Cheney’s target: Bush
Posted: Tuesday, September 6, 2011 7:01 pm
By DOUGLAS COHN
and ELEANOR CLIFT
WASHINGTON — Former Vice President Dick Cheney reminds us in his newly released memoir, “In My Time,” what a skillful inside player he was in the White House. He got his way most of the time and clearly relishes his image as the second in command who ran the show, beginning with his detailed account of 9/11 when he issued commands from a bunker beneath the White House as President Bush read to school children in Florida.
While making the rounds of the top news shows to promote his book, he recalled a meeting he participated in after the ‘08 election to provide advice to incoming White House chief of staff Rahm Emanuel. The attendees were all former White House chiefs of staff, a job Cheney had held in the Ford administration when he was only 32 years old. Emanuel went around the table asking each of his predecessors for their single most important piece of advice. “Whatever you do, make sure you’ve got the vice president under control,” Cheney said, noting in his book “it was one of my better lines.”
Cheney doesn’t mince words defending the controversial policies he advocated. There were no weapons of mass destruction in Iraq, and Al Qaeda did not have a presence in the country.
Those were the two main reasons for going to war, and they turned out to be bogus. Yet Cheney still defends the 2003 invasion, and would do it all over again “in a heartbeat,” as he likes to say.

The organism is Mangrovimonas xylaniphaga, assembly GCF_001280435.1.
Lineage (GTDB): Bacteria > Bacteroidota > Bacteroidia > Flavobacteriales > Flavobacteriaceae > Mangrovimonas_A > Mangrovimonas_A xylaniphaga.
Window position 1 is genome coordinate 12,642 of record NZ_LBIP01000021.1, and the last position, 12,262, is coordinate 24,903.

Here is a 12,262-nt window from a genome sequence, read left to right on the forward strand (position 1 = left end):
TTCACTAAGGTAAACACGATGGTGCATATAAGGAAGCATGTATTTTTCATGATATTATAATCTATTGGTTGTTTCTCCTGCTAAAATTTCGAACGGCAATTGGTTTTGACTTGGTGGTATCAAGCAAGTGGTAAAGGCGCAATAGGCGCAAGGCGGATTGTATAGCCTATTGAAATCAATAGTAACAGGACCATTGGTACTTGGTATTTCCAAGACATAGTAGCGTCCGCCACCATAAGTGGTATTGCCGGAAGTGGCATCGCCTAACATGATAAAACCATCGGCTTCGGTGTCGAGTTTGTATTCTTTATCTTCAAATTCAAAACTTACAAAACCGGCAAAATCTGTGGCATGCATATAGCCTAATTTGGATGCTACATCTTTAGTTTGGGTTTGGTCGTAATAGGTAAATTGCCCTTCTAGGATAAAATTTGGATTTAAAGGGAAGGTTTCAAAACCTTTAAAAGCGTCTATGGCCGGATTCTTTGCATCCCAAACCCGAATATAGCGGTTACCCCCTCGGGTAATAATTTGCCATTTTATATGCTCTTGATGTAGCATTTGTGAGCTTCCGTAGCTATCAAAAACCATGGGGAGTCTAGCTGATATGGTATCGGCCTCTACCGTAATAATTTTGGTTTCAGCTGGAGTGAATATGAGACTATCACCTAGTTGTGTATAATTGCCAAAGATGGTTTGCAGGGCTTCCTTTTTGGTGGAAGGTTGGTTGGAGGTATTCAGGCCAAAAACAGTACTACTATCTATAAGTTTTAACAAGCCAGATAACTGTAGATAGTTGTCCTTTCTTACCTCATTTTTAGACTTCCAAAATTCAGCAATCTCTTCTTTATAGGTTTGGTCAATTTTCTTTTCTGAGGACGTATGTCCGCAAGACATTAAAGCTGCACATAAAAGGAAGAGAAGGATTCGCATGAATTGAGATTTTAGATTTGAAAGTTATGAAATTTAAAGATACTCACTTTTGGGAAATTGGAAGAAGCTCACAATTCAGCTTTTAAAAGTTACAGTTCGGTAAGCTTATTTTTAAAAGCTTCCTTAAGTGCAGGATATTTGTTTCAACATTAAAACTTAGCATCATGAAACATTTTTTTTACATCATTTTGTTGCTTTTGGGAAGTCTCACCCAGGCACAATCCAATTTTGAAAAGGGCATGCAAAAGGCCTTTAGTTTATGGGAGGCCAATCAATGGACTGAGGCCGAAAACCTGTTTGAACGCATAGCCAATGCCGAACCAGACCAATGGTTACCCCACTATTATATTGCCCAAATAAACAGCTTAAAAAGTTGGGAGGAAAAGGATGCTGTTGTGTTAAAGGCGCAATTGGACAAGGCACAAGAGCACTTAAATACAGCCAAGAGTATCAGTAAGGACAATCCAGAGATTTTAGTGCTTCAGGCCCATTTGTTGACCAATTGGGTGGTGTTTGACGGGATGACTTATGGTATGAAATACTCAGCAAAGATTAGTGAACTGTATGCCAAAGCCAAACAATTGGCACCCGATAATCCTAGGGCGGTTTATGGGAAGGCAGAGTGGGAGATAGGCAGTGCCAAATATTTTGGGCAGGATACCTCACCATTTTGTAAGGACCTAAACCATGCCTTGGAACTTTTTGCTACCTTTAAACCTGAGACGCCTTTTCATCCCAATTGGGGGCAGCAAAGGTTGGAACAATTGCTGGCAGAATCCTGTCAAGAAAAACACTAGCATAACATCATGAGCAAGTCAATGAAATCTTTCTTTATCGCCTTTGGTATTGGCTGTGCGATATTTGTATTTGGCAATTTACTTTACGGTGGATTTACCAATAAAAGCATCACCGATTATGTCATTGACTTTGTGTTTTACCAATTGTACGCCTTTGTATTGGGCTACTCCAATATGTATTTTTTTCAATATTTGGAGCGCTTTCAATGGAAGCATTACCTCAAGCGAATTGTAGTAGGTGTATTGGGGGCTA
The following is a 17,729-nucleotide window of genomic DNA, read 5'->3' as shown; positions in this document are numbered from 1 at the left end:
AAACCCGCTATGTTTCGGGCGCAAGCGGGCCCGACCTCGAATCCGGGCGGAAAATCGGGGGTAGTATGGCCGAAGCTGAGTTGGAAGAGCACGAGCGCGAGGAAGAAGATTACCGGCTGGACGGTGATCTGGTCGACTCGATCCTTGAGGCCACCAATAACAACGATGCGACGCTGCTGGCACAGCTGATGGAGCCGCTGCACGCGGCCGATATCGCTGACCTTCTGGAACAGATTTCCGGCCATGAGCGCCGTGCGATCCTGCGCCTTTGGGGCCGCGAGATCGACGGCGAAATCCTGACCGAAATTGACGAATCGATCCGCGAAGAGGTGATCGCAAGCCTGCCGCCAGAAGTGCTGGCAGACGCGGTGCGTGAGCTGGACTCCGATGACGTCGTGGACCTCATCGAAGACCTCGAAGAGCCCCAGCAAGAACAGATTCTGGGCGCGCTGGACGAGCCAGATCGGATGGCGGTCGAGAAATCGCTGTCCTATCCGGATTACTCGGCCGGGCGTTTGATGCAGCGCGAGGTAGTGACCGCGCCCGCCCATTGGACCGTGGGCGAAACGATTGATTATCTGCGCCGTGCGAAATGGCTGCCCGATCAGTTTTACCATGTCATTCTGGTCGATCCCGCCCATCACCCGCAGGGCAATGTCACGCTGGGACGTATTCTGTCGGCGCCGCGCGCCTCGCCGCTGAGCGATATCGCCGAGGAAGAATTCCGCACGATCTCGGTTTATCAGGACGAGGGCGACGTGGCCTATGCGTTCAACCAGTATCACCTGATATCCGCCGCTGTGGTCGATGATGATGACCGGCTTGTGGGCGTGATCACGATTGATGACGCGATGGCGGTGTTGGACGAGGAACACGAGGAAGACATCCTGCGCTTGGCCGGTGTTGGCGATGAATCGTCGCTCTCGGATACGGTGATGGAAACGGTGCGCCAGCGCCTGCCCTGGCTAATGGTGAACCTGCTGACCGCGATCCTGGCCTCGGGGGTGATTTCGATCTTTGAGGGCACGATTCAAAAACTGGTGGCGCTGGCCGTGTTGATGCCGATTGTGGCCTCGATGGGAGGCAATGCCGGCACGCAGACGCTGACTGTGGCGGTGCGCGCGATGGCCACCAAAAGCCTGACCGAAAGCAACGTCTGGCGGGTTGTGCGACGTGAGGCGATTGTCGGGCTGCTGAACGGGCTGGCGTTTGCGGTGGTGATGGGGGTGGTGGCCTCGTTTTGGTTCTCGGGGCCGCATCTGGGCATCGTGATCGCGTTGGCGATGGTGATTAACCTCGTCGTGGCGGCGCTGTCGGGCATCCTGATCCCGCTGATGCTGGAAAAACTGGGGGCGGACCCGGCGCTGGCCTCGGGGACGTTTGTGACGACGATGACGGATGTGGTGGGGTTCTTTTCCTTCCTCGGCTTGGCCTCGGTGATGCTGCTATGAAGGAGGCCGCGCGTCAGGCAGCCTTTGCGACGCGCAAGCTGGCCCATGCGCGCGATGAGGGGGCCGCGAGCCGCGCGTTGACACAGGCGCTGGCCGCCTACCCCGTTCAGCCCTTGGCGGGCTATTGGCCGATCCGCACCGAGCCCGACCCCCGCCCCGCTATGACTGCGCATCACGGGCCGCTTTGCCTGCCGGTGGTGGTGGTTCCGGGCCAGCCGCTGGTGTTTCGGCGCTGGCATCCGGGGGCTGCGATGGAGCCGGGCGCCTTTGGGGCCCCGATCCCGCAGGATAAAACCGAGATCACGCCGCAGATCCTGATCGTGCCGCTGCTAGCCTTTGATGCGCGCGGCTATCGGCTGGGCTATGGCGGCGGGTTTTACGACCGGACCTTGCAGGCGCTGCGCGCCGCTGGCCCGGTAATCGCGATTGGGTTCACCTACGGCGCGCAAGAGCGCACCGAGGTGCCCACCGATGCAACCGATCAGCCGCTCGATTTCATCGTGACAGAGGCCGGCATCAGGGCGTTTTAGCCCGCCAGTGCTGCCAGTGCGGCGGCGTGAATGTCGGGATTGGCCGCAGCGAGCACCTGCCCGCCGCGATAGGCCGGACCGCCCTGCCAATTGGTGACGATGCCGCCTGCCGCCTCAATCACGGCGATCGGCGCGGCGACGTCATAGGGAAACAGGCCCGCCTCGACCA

This is the third self-serving memoir to emerge from the Bush administration. Defense Secretary Donald Rumsfeld and President Bush have weighed in with their accounts, and now we have Cheney, who takes aim at those who disagreed with him. Former Secretary of State Colin Powell bears the brunt of Cheney’s ire, in part perhaps because Powell emerged from the Bush administration with his good name and reputation largely intact while Cheney gets faulted for leading Bush astray.
Cheney claims Powell never shared his misgivings about the Iraq war with other administration officials, and used them instead to burnish his credentials with the media. Powell dismissed the criticism as “cheap shots.”
But it’s not Powell, or Cheney, who look bad in the former vice-president’s account. It’s Bush who fares the worst. Cheney’s portrait of Bush describes a leader who is mostly content to leave the heavy lifting up to others. He intervenes only when he is pushed too far, notably by Cheney in two notable instances. The first was when Cheney tried to get Attorney General Ashcroft’s signature to extend a potentially illegal surveillance program of U.S. citizens. Ashcroft was in the hospital gravely ill with pancreatitis, and when Bush belatedly learned what Cheney was attempting, he sided with the Justice Department over Cheney in refusing the authorization.
The second was when Bush refused to pardon Scooter Libby, who as a high-ranking White House aide had taken the fall for Cheney in the scandal that centered on the administration’s role in uncovering the covert identity of CIA operative Valerie Plame. Cheney in his memoir gives Bush credit for a number of courageous decisions, noting that he wished the former president had showed commensurate courage in absolving Libby. Bush refused to comply with Cheney’s request, and Cheney has not forgiven him.
With these two exceptions, the portrait of Bush is of a man who advises more than he leads, and who acts as an overseer in an administration filled with warring factions.
The controversies point up the weakness of the president and the truth of the image that Cheney did so much to create, a vice president who imposed his hard-line agenda on a mostly willing president, and an increasingly skeptical public.
Published in The Messenger 9.6.11
DOUGLAS COHN, ELEANOR CLIFT